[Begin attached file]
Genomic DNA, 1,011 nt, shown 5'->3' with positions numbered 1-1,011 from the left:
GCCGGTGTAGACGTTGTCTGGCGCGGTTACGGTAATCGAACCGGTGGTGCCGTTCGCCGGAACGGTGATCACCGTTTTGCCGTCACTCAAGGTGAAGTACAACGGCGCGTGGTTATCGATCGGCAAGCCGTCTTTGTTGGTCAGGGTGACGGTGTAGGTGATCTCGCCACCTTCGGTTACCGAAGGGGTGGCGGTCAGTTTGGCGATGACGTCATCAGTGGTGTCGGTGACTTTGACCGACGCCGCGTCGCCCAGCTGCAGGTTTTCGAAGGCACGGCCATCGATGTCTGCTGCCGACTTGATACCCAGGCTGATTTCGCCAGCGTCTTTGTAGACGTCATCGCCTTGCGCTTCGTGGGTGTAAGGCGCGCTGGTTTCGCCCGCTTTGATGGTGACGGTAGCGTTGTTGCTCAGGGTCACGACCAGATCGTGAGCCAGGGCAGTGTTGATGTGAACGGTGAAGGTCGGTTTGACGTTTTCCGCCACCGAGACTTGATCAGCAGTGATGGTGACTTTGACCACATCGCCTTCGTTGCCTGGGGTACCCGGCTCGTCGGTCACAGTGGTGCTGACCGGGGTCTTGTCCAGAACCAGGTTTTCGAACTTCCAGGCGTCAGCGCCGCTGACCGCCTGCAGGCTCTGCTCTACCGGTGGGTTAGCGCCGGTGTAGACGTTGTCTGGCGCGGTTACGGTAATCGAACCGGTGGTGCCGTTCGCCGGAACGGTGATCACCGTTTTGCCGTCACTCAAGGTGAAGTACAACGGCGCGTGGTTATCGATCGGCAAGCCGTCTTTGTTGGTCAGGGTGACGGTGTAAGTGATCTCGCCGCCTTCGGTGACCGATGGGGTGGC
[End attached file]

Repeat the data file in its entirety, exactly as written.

Genomic DNA, 1,011 nt, shown 5'->3' with positions numbered 1-1,011 from the left:
GCCGGTGTAGACGTTGTCTGGCGCGGTTACGGTAATCGAACCGGTGGTGCCGTTCGCCGGAACGGTGATCACCGTTTTGCCGTCACTCAAGGTGAAGTACAACGGCGCGTGGTTATCGATCGGCAAGCCGTCTTTGTTGGTCAGGGTGACGGTGTAGGTGATCTCGCCACCTTCGGTTACCGAAGGGGTGGCGGTCAGTTTGGCGATGACGTCATCAGTGGTGTCGGTGACTTTGACCGACGCCGCGTCGCCCAGCTGCAGGTTTTCGAAGGCACGGCCATCGATGTCTGCTGCCGACTTGATACCCAGGCTGATTTCGCCAGCGTCTTTGTAGACGTCATCGCCTTGCGCTTCGTGGGTGTAAGGCGCGCTGGTTTCGCCCGCTTTGATGGTGACGGTAGCGTTGTTGCTCAGGGTCACGACCAGATCGTGAGCCAGGGCAGTGTTGATGTGAACGGTGAAGGTCGGTTTGACGTTTTCCGCCACCGAGACTTGATCAGCAGTGATGGTGACTTTGACCACATCGCCTTCGTTGCCTGGGGTACCCGGCTCGTCGGTCACAGTGGTGCTGACCGGGGTCTTGTCCAGAACCAGGTTTTCGAACTTCCAGGCGTCAGCGCCGCTGACCGCCTGCAGGCTCTGCTCTACCGGTGGGTTAGCGCCGGTGTAGACGTTGTCTGGCGCGGTTACGGTAATCGAACCGGTGGTGCCGTTCGCCGGAACGGTGATCACCGTTTTGCCGTCACTCAAGGTGAAGTACAACGGCGCGTGGTTATCGATCGGCAAGCCGTCTTTGTTGGTCAGGGTGACGGTGTAAGTGATCTCGCCGCCTTCGGTGACCGATGGGGTGGC